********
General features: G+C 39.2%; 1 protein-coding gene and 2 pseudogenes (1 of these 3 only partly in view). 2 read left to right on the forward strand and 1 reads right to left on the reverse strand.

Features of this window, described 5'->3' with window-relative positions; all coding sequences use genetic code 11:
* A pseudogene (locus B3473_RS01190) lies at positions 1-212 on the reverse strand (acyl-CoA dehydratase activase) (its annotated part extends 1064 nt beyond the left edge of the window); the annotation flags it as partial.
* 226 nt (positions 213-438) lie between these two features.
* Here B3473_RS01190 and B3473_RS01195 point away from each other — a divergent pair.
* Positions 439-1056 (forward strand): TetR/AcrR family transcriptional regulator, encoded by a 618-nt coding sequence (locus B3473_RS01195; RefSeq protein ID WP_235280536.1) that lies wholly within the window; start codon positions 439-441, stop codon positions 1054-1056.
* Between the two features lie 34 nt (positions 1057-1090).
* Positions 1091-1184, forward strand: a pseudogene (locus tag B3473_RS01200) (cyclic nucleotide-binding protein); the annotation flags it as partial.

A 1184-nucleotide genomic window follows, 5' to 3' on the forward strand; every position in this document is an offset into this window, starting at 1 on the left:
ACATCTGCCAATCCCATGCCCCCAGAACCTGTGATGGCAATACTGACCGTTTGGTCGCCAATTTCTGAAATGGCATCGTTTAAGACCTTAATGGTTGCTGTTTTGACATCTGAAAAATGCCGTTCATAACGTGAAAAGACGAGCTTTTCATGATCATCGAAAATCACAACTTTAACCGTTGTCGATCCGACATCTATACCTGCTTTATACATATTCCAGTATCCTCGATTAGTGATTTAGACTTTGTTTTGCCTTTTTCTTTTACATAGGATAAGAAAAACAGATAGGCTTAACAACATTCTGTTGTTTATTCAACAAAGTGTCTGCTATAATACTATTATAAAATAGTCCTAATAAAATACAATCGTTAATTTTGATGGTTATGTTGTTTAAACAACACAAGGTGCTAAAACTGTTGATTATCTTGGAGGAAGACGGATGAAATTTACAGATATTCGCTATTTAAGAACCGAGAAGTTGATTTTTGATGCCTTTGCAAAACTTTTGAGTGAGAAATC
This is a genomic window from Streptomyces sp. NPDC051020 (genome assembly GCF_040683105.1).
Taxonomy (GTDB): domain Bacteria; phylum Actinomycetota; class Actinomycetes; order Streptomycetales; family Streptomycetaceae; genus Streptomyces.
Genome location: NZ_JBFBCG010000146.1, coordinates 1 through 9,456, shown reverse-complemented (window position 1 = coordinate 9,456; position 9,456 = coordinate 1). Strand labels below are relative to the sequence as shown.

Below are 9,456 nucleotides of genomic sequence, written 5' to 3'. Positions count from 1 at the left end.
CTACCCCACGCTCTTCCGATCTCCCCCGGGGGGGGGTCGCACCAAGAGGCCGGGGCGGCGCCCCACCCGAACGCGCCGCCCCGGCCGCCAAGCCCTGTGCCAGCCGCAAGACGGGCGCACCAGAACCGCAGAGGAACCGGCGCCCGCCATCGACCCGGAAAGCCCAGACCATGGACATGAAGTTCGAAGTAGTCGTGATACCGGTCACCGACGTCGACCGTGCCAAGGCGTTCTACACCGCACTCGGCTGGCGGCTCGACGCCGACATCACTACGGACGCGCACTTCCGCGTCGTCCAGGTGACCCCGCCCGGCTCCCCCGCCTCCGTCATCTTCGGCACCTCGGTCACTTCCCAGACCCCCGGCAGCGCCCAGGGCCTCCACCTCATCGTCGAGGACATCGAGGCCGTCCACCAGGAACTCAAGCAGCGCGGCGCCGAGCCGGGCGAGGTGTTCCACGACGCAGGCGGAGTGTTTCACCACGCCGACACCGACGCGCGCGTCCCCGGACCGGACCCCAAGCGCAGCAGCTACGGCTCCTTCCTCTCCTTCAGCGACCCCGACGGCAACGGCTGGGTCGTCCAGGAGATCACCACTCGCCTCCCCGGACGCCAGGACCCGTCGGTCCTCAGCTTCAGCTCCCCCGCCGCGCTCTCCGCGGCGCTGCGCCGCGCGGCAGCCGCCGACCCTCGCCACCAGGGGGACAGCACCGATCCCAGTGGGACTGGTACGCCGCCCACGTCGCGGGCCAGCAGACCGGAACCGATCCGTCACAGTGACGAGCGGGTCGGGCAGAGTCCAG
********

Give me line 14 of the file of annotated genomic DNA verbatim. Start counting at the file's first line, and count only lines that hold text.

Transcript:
Below are 9,456 nucleotides of genomic sequence, written 5' to 3'. Positions count from 1 at the left end.